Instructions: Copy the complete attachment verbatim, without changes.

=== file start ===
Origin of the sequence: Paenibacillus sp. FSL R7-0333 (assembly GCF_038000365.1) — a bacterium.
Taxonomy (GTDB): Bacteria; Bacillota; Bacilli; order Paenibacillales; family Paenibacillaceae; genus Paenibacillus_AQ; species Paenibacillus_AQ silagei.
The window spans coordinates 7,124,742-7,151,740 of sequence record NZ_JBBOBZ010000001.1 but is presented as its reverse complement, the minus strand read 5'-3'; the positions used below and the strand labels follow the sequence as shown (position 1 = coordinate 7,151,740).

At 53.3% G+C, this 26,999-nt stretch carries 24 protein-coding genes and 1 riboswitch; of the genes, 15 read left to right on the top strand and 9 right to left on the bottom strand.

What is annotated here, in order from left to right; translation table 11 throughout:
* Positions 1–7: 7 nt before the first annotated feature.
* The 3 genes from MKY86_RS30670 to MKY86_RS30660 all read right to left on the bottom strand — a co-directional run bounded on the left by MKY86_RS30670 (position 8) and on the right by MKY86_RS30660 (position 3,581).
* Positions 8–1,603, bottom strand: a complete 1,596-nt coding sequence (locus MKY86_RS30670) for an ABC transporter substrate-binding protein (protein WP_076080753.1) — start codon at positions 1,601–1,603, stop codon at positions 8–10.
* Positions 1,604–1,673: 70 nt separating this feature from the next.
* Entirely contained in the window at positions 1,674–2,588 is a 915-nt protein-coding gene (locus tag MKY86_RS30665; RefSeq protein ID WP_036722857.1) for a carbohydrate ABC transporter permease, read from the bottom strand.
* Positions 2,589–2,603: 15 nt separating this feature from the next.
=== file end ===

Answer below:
Origin of the sequence: Paenibacillus sp. FSL R7-0333 (assembly GCF_038000365.1) — a bacterium.
Taxonomy (GTDB): Bacteria; Bacillota; Bacilli; order Paenibacillales; family Paenibacillaceae; genus Paenibacillus_AQ; species Paenibacillus_AQ silagei.
The window spans coordinates 7,124,742-7,151,740 of sequence record NZ_JBBOBZ010000001.1 but is presented as its reverse complement, the minus strand read 5'-3'; the positions used below and the strand labels follow the sequence as shown (position 1 = coordinate 7,151,740).

At 53.3% G+C, this 26,999-nt stretch carries 24 protein-coding genes and 1 riboswitch; of the genes, 15 read left to right on the top strand and 9 right to left on the bottom strand.

What is annotated here, in order from left to right; translation table 11 throughout:
* Positions 1–7: 7 nt before the first annotated feature.
* The 3 genes from MKY86_RS30670 to MKY86_RS30660 all read right to left on the bottom strand — a co-directional run bounded on the left by MKY86_RS30670 (position 8) and on the right by MKY86_RS30660 (position 3,581).
* Positions 8–1,603, bottom strand: a complete 1,596-nt coding sequence (locus MKY86_RS30670) for an ABC transporter substrate-binding protein (protein WP_076080753.1) — start codon at positions 1,601–1,603, stop codon at positions 8–10.
* Positions 1,604–1,673: 70 nt separating this feature from the next.
* Entirely contained in the window at positions 1,674–2,588 is a 915-nt protein-coding gene (locus tag MKY86_RS30665; RefSeq protein ID WP_036722857.1) for a carbohydrate ABC transporter permease, read from the bottom strand.
* Positions 2,589–2,603: 15 nt separating this feature from the next.